Nearly every spring for the past seven years, I have been one of thousands of pilgrims on a hajj to the cavernous Farm Show Complex in Harrisburg, Pennsylvania. The chap convention, sponsored by the Christian Homeschool Association of Pennsylvania, is one of the largest homeschooling conventions in the country, with more than 8,000 people attending this year. Devotees from every spectrum of the home education community come together for seminars, shopping, and a bit of Christian "star" gazing. The convention is a microcosm of the Christian homeschool movement. And for the church, that movement has enormous implications.

For one thing, these Christian women have redefined their contribution to the kingdom of God. Their intensive discipleship of their children rests on the hope that the influence on the world will multiply exponentially. In some circles, staying home with kids is no longer enough to qualify a woman as a "good mother." Moms are both subtly and overtly pressured to be a new kind of super mom, a mirror image of a career-driven feminist. In other quarters, homeschoolers are still misunderstood and sometimes treated with derision.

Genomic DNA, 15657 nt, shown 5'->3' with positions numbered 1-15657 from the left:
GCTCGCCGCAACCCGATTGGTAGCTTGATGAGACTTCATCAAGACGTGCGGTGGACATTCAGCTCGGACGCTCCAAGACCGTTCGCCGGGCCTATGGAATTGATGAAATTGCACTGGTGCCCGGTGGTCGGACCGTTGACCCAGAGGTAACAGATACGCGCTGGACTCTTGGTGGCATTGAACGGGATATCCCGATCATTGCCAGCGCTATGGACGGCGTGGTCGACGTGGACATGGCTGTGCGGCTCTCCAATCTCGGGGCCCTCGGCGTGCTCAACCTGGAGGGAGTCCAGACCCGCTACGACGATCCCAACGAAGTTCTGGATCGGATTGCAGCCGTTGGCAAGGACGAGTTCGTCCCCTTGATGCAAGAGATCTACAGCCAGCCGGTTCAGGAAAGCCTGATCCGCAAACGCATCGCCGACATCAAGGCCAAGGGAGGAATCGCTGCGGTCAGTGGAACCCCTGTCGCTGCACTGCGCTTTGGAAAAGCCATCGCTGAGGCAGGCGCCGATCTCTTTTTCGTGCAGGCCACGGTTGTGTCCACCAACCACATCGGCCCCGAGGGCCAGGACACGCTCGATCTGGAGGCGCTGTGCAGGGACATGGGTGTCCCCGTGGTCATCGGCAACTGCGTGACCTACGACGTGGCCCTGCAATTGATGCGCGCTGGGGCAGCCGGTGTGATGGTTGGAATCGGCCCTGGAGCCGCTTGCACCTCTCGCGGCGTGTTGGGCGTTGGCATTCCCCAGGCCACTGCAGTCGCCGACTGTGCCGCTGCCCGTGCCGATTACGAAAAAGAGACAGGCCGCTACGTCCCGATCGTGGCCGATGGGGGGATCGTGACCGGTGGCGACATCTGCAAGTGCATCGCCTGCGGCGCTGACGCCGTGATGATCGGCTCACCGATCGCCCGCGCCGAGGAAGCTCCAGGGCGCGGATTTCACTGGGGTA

In addition, with the advent of homeschooling, where parents send their children to school has become an even greater source of tension among Christians. Twice this year, Focus on the Family's James Dobson raised the stakes even higher, telling his huge audience that in light of California's pro-homosexual mandates, "I would not place my child in public schools in that state or any other that moves in this direction—if any other alternatives were available." Engaging the world isn't a good enough reason to remain a part of public education under those circumstances, according to Dobson: ...

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The Little School in the Living Room Grows Up
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September 9, 2002

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